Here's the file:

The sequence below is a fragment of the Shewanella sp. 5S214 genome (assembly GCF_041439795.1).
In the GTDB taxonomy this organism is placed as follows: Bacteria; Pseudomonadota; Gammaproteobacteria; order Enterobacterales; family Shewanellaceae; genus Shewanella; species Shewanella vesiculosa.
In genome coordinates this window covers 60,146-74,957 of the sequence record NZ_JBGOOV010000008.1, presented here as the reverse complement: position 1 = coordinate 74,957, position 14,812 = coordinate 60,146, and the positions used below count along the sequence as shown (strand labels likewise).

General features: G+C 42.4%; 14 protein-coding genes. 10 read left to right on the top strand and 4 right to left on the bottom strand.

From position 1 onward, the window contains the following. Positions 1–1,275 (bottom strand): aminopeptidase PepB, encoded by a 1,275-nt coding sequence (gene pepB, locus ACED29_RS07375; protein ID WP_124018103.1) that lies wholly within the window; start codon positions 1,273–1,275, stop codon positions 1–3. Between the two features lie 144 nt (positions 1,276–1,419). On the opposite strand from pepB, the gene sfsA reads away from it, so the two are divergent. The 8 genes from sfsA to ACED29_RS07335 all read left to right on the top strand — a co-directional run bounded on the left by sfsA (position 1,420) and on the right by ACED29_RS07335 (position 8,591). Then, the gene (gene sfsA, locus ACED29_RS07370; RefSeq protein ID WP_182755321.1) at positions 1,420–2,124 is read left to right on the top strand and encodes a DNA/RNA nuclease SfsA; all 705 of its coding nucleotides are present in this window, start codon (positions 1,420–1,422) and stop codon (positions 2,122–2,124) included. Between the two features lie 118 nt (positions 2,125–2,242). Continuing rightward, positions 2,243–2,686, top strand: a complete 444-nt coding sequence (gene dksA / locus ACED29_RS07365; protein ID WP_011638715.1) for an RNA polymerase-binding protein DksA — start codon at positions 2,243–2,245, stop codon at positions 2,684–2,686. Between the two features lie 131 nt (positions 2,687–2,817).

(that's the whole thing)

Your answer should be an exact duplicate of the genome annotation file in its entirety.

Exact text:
The sequence below is a fragment of the Shewanella sp. 5S214 genome (assembly GCF_041439795.1).
In the GTDB taxonomy this organism is placed as follows: Bacteria; Pseudomonadota; Gammaproteobacteria; order Enterobacterales; family Shewanellaceae; genus Shewanella; species Shewanella vesiculosa.
In genome coordinates this window covers 60,146-74,957 of the sequence record NZ_JBGOOV010000008.1, presented here as the reverse complement: position 1 = coordinate 74,957, position 14,812 = coordinate 60,146, and the positions used below count along the sequence as shown (strand labels likewise).

General features: G+C 42.4%; 14 protein-coding genes. 10 read left to right on the top strand and 4 right to left on the bottom strand.

From position 1 onward, the window contains the following. Positions 1–1,275 (bottom strand): aminopeptidase PepB, encoded by a 1,275-nt coding sequence (gene pepB, locus ACED29_RS07375; protein ID WP_124018103.1) that lies wholly within the window; start codon positions 1,273–1,275, stop codon positions 1–3. Between the two features lie 144 nt (positions 1,276–1,419). On the opposite strand from pepB, the gene sfsA reads away from it, so the two are divergent. The 8 genes from sfsA to ACED29_RS07335 all read left to right on the top strand — a co-directional run bounded on the left by sfsA (position 1,420) and on the right by ACED29_RS07335 (position 8,591). Then, the gene (gene sfsA, locus ACED29_RS07370; RefSeq protein ID WP_182755321.1) at positions 1,420–2,124 is read left to right on the top strand and encodes a DNA/RNA nuclease SfsA; all 705 of its coding nucleotides are present in this window, start codon (positions 1,420–1,422) and stop codon (positions 2,122–2,124) included. Between the two features lie 118 nt (positions 2,125–2,242). Continuing rightward, positions 2,243–2,686, top strand: a complete 444-nt coding sequence (gene dksA / locus ACED29_RS07365; protein ID WP_011638715.1) for an RNA polymerase-binding protein DksA — start codon at positions 2,243–2,245, stop codon at positions 2,684–2,686. Between the two features lie 131 nt (positions 2,687–2,817).